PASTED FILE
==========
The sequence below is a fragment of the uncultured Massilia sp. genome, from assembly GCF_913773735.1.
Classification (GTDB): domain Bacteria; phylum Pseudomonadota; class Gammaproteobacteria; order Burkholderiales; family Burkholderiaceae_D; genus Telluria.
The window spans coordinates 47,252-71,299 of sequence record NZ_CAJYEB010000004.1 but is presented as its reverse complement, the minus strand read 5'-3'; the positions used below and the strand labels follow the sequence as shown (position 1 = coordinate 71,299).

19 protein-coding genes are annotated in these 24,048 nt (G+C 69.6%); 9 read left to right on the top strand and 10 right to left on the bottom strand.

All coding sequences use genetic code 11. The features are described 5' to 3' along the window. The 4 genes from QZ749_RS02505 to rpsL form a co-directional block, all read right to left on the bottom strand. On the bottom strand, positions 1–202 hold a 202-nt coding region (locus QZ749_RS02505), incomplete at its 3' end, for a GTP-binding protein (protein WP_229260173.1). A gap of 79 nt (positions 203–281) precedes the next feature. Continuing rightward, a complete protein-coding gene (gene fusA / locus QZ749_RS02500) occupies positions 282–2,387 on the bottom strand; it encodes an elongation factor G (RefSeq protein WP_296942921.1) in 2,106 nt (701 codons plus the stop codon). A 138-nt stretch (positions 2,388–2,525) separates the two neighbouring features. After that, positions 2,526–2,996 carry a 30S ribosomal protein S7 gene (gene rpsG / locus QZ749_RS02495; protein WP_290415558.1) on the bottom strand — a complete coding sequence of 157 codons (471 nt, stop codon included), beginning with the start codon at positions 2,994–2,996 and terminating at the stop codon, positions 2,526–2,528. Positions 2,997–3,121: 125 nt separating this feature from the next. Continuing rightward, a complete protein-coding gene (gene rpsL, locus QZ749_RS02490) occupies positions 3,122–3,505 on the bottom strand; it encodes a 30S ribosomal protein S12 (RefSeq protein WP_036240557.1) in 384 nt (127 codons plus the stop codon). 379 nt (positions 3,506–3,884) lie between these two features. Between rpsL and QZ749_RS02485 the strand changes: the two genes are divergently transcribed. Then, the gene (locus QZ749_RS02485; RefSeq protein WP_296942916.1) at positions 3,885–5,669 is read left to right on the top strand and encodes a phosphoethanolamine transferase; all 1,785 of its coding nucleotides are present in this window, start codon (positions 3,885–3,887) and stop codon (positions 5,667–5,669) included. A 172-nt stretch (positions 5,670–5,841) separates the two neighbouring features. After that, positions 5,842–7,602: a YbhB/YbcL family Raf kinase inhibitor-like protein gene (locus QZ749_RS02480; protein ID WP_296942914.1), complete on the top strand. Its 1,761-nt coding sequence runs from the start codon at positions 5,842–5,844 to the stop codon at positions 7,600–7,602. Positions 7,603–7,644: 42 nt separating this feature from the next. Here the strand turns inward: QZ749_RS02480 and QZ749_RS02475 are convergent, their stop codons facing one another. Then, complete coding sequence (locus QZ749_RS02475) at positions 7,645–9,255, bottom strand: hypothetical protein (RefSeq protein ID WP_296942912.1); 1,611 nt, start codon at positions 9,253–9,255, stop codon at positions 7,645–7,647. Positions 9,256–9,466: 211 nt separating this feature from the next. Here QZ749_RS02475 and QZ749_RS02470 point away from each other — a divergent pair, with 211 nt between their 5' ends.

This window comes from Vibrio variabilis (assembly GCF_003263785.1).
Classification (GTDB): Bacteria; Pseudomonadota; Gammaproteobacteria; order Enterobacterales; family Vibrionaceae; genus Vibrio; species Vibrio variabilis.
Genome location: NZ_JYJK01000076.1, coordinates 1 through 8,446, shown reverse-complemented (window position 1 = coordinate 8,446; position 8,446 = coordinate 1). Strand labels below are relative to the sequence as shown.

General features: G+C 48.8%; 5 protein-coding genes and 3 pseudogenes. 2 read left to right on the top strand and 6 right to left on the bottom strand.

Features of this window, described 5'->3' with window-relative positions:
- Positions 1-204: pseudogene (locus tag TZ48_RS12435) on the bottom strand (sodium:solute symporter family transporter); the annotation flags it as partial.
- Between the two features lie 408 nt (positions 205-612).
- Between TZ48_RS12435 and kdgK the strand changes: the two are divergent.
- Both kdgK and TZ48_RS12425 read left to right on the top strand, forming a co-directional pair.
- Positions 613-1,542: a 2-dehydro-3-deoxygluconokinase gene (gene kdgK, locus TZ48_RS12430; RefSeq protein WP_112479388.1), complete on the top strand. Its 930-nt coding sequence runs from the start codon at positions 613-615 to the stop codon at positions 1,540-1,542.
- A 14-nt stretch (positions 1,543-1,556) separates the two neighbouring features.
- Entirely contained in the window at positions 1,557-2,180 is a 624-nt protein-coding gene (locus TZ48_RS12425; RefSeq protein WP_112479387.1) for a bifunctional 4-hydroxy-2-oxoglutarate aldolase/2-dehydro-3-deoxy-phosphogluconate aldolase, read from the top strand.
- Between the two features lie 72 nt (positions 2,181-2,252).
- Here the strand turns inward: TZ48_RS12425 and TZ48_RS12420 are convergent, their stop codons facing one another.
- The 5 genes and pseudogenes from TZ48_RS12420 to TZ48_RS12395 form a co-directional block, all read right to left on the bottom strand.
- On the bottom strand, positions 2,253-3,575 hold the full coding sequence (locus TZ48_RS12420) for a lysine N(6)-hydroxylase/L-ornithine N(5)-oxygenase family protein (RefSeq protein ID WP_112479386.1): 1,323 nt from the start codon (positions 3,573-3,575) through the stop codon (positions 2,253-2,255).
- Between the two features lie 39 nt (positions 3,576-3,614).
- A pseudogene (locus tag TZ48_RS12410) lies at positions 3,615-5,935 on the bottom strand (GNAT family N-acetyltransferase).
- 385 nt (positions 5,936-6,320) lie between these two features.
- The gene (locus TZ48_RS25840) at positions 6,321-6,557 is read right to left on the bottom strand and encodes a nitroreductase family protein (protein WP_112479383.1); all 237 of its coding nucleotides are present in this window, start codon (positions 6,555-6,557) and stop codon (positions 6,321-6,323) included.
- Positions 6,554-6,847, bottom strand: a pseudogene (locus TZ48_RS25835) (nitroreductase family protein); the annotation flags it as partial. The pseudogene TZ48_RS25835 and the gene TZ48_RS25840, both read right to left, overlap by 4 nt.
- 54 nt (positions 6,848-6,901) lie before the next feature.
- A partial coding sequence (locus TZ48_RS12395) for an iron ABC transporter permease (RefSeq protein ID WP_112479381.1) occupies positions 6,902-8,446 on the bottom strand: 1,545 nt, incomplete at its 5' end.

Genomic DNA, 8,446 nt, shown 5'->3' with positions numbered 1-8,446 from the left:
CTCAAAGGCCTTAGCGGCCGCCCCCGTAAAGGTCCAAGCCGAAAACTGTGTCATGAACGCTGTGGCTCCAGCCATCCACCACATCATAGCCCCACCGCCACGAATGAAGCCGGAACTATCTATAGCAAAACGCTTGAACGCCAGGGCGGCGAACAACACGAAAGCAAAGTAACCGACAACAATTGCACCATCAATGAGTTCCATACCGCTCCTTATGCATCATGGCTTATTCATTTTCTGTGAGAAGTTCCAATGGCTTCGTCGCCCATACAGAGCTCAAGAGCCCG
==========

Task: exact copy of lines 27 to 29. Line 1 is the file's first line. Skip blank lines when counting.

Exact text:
- 54 nt (positions 6,848-6,901) lie before the next feature.
- A partial coding sequence (locus TZ48_RS12395) for an iron ABC transporter permease (RefSeq protein ID WP_112479381.1) occupies positions 6,902-8,446 on the bottom strand: 1,545 nt, incomplete at its 5' end.

Genomic DNA, 8,446 nt, shown 5'->3' with positions numbered 1-8,446 from the left: